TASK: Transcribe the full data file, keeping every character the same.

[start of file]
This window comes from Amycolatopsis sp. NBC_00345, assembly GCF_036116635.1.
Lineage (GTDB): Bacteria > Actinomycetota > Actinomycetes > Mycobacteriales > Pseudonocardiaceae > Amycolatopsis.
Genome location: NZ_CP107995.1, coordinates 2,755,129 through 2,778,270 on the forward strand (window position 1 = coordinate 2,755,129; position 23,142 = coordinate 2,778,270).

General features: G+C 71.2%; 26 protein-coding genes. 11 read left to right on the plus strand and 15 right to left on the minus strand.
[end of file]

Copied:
This window comes from Amycolatopsis sp. NBC_00345, assembly GCF_036116635.1.
Lineage (GTDB): Bacteria > Actinomycetota > Actinomycetes > Mycobacteriales > Pseudonocardiaceae > Amycolatopsis.
Genome location: NZ_CP107995.1, coordinates 2,755,129 through 2,778,270 on the forward strand (window position 1 = coordinate 2,755,129; position 23,142 = coordinate 2,778,270).

General features: G+C 71.2%; 26 protein-coding genes. 11 read left to right on the plus strand and 15 right to left on the minus strand.